The Clinical Manifestation and Management of Autosomal Dominant Polycystic Kidney Disease in China.


Autosomal dominant polycystic kidney disease (ADPKD) is the most common monogenic hereditary kidney disease characterized by progressive enlargement of renal cysts. The incidence is 1-2‰ worldwide. Mutations in two genes (PKD1 and PKD2) cause ADPKD. Currently, there is no pharmaceutical treatment available for ADPKD patients in China. Summary: This review focused on advances in clinical manifestation, gene diagnosis, risk factors, and management of ADPKD in China. There is an age-dependent increase in total kidney volume (TKV) and decrease in renal function in Chinese ADPKD patients. ADPKD is more severe in males than in females. Great progress has been made in molecular diagnosis in the last two decades. Nephrologists found many novel PKD mutations in Chinese ADPKD patients early through polymerase chain reaction, and then through liquid chromatography in 2000s, and recently through next-generation sequencing. Major predictive factors for ADPKD progression are age, PKD genotype, sex, estimated glomerular filtration rate (eGFR), and TKV. With respect to the management of ADPKD, inhibitors targeting mTOR and cAMP are the focus of clinical trials. Triptolide has been used to treat ADPKD patients in clinical trials in China. Triptolide significantly protected eGFR of ADPKD patients compared with placebo.


ADPKD affects about 1.5 million people in China. An additional PKD gene besides PKD1 and PKD2 was not found in the Chinese. The prevalence of intracranial aneurysm in Chinese ADPKD patients was 12.4%. The predictive factors for eGFR decrease in Chinese ADPKD patients are TKV, proteinuria, history of hypertension, and age. The treatment strategies in clinical trials for ADPKD patients in China are similar to those in the West except for triptolide.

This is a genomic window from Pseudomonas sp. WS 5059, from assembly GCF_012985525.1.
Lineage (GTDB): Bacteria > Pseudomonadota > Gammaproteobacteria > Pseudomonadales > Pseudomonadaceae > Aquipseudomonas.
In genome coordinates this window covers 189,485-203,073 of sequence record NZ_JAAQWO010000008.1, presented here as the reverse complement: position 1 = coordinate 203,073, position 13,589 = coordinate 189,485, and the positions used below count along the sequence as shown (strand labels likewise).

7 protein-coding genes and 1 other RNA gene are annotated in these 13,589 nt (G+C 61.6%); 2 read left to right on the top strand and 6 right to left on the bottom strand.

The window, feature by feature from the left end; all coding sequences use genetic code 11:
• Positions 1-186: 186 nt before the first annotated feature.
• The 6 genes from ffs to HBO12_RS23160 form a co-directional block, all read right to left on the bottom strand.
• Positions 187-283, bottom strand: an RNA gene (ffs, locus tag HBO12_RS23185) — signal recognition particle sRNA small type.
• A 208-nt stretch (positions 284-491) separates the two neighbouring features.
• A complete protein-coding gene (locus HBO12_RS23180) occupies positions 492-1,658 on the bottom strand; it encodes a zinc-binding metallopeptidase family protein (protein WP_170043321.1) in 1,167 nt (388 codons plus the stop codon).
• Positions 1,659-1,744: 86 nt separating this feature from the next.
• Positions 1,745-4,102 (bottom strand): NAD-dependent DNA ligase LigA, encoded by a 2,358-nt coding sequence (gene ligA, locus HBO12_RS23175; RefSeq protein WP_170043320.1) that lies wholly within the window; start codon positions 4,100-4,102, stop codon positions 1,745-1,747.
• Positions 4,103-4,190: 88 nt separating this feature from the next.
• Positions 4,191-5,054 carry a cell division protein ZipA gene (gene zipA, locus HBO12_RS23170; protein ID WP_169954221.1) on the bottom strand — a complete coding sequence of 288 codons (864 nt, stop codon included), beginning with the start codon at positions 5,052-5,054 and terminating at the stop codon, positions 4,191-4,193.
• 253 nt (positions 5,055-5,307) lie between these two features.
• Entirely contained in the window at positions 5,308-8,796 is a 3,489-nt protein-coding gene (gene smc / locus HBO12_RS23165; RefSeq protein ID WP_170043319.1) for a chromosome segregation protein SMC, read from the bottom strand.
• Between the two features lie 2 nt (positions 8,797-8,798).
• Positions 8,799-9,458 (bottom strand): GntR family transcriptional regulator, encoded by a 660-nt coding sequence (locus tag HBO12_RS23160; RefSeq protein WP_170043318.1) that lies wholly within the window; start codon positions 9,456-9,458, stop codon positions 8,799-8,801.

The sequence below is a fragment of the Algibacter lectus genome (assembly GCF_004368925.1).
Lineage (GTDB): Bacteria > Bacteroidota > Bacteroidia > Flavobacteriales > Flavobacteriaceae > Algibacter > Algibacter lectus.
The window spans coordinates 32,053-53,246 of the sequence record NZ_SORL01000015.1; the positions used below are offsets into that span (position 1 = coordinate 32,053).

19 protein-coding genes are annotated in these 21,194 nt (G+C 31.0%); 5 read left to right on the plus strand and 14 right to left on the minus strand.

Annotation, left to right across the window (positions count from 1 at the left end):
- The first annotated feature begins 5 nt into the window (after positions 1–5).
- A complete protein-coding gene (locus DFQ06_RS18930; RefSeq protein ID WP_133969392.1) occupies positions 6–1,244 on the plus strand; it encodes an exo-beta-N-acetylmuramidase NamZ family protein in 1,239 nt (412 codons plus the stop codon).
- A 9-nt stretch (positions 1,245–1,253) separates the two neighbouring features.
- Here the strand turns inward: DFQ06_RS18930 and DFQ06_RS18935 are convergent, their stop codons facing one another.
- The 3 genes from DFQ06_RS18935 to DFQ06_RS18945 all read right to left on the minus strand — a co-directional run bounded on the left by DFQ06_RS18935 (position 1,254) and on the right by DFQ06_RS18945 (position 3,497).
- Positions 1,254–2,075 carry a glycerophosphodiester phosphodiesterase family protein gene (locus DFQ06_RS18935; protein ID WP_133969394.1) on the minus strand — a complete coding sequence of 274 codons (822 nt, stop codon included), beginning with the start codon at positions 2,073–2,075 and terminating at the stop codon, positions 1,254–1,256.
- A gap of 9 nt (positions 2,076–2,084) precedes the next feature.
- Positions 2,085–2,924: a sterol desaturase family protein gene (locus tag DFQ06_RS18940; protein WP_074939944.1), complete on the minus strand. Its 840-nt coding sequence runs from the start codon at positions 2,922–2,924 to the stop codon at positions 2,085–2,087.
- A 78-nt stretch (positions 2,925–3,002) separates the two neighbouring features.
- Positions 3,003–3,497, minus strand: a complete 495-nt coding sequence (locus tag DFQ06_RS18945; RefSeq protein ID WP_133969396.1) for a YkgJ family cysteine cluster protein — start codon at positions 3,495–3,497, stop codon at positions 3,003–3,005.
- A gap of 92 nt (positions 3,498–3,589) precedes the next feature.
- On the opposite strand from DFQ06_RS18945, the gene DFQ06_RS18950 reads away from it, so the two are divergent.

(1) ADPKD is diagnosed globally by ultrasound detection of kidney enlargement and presence of cysts. Recent analyses of variants of the PKD1 and PKD2 genes by next-generation sequencing in Chinese and Western ADPKD patients might lead to the development of reliable genetic tests. (2) Besides lifestyle changes (low-salt diet, sufficient fluid intake, and no smoking), blood pressure control is the primary nonspecific treatment recommended by Kidney Disease – Improving Global Outcomes (KDIGO) for ADPKD patients. How low the blood pressure target should be and what the means of achieving it are remain open questions depending on the severity of chronic kidney disease and the age of the patients. In a recent Chinese study, diagnostic needle aspiration and laparoscopic unroofing surgery successfully improved infection, pain, and hypertension. Peritoneal dialysis was found to be a feasible treatment for most Chinese ADPKD patients with end-stage renal disease. In most Western centers, patients without contraindication are selected for peritoneal dialysis. Kidney transplantation with concurrent bilateral nephrectomy was successful in relieving hypertension and infection in Chinese ADPKD patients. In Western countries, sequential surgical intervention with kidney transplantation after nephrectomy, or the other way round, is preferred in order to reduce risks. (3) The vasopressin 2 receptor antagonist tolvaptan was approved in Europe, Canada, Japan, and Korea to slow down progression of kidney disease in ADPKD patients. Tolvaptan is not yet approved in the USA or in China. mTOR pathway-targeting drugs are currently under evaluation: mTOR inhibitors could slow down the increase in total kidney volume in a cohort of Western and Japanese ADPKD patients. Western studies as well as an ongoing study in China failed to show benefit from rapamycin. A study performed in Italy indicates protective effects of the somatostatin analog octreotide in ADPKD patients. Western and Chinese studies revealed a potential beneficial effect of triptolide, the active substance of the traditional Chinese medicine Tripterygium wilfordii (Lei Gong Teng) to prevent worsening in ADPKD patients.

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